Remoxipride is a dopamine antagonist with more selective affinity for the mesolimbic dopaminergic system than conventional neuroleptic agents. The possible therapeutic and adverse effects of remoxipride were investigated in 7 adolescents with Tourette's syndrome in an open-label pilot study. The design included a 3-week baseline placebo washin period, an 8-week active treatment period, and a 3-week placebo washout period. Active treatment with remoxipride was administered in the dose range of 50–250 mg daily. Remoxipride treatment improved severity of illness ratings in 6 patients and diminished tic ratings in all 7 patients. During the placebo washout period, all patients deteriorated both on the severity of illness and on the tic ratings. In a sustained attention task, a slight reduction of workpace was observed, but accuracy and stability of performance were not affected. Verbal and visual memory functioning also remained intact. Adverse effects were few and mild in severity. Treatment-emergent nonspecific ST-T changes on the electrocardiogram were found in 3 patients and bradycardia in 2 patients. Although remoxipride has been withdrawn from the market in 1994 because of aplastic anemia, these preliminary findings suggest that Tourette's syndrome in adolescents might be improved by a dopamine antagonist with high specificity for D2 receptors in the mesolimbic system.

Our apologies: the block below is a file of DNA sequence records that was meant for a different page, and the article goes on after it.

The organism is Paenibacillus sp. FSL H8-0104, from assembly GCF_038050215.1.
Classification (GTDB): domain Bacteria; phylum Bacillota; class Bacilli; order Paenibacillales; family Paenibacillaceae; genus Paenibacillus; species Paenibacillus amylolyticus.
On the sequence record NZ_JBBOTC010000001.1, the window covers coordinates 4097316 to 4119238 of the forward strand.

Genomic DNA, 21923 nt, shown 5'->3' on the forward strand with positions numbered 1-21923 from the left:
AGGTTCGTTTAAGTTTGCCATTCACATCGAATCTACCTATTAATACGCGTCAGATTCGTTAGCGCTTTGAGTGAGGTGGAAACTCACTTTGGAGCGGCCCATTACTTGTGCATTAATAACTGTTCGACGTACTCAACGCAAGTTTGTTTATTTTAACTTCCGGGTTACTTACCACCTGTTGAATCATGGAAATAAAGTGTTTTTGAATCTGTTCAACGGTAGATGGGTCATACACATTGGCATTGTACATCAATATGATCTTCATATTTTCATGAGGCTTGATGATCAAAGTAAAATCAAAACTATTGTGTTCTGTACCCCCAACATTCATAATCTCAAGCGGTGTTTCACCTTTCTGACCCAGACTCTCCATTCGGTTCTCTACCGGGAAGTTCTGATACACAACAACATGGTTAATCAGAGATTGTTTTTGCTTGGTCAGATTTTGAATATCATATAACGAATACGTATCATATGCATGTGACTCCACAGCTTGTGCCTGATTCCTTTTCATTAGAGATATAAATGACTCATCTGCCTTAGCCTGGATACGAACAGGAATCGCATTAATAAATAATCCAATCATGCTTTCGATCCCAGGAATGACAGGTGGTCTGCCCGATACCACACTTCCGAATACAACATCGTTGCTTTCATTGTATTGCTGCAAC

|Number of pages||8|
|Journal||Journal of Child and Adolescent Psychopharmacology|
|Publication status||Published - 1 Jan 1995|